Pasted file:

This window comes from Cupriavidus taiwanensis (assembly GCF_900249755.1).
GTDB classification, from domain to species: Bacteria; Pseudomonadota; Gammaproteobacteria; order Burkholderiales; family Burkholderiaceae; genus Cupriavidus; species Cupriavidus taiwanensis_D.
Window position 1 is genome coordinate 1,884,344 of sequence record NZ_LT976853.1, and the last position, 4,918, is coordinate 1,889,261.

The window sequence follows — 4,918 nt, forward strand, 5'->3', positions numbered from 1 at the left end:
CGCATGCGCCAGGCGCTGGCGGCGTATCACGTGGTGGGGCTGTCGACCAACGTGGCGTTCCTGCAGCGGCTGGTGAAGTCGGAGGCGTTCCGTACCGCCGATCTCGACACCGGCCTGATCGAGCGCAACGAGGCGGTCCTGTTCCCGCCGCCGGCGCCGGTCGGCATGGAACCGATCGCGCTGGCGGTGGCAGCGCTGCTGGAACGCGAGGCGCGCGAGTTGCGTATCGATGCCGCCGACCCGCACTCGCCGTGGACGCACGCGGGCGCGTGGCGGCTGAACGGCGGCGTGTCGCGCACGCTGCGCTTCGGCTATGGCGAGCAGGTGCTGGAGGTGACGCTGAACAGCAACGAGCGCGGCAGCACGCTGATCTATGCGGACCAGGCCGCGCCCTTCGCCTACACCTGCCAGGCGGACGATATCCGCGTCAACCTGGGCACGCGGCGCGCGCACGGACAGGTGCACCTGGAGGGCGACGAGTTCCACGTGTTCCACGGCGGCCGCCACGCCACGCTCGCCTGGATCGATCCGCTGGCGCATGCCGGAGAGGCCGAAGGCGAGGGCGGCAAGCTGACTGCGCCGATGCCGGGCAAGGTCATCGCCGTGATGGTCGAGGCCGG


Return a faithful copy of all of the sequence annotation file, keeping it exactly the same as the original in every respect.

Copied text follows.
This window comes from Cupriavidus taiwanensis (assembly GCF_900249755.1).
GTDB classification, from domain to species: Bacteria; Pseudomonadota; Gammaproteobacteria; order Burkholderiales; family Burkholderiaceae; genus Cupriavidus; species Cupriavidus taiwanensis_D.
Window position 1 is genome coordinate 1,884,344 of sequence record NZ_LT976853.1, and the last position, 4,918, is coordinate 1,889,261.

The window sequence follows — 4,918 nt, forward strand, 5'->3', positions numbered from 1 at the left end:
CGCATGCGCCAGGCGCTGGCGGCGTATCACGTGGTGGGGCTGTCGACCAACGTGGCGTTCCTGCAGCGGCTGGTGAAGTCGGAGGCGTTCCGTACCGCCGATCTCGACACCGGCCTGATCGAGCGCAACGAGGCGGTCCTGTTCCCGCCGCCGGCGCCGGTCGGCATGGAACCGATCGCGCTGGCGGTGGCAGCGCTGCTGGAACGCGAGGCGCGCGAGTTGCGTATCGATGCCGCCGACCCGCACTCGCCGTGGACGCACGCGGGCGCGTGGCGGCTGAACGGCGGCGTGTCGCGCACGCTGCGCTTCGGCTATGGCGAGCAGGTGCTGGAGGTGACGCTGAACAGCAACGAGCGCGGCAGCACGCTGATCTATGCGGACCAGGCCGCGCCCTTCGCCTACACCTGCCAGGCGGACGATATCCGCGTCAACCTGGGCACGCGGCGCGCGCACGGACAGGTGCACCTGGAGGGCGACGAGTTCCACGTGTTCCACGGCGGCCGCCACGCCACGCTCGCCTGGATCGATCCGCTGGCGCATGCCGGAGAGGCCGAAGGCGAGGGCGGCAAGCTGACTGCGCCGATGCCGGGCAAGGTCATCGCCGTGATGGTCGAGGCCGG